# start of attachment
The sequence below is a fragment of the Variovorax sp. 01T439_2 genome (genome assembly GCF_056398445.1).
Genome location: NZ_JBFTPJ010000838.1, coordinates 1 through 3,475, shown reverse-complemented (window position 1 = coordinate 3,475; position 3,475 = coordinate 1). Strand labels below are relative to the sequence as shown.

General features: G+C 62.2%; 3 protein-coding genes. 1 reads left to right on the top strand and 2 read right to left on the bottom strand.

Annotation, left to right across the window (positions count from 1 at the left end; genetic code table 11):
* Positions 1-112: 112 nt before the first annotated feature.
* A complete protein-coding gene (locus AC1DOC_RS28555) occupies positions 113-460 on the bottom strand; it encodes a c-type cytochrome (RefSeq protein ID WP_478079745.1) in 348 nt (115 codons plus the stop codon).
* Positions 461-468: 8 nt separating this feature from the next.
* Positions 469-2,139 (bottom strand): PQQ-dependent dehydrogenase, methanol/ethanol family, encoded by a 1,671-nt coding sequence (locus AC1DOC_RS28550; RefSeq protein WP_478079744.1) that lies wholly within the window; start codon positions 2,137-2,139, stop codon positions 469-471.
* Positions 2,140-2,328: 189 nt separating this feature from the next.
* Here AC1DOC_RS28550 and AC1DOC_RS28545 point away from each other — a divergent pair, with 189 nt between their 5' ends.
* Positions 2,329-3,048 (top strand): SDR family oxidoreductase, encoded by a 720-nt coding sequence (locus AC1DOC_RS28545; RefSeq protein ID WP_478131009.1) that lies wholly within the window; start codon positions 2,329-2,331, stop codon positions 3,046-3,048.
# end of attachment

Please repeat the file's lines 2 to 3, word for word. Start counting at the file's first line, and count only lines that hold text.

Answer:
Genome location: NZ_JBFTPJ010000838.1, coordinates 1 through 3,475, shown reverse-complemented (window position 1 = coordinate 3,475; position 3,475 = coordinate 1). Strand labels below are relative to the sequence as shown.

General features: G+C 62.2%; 3 protein-coding genes. 1 reads left to right on the top strand and 2 read right to left on the bottom strand.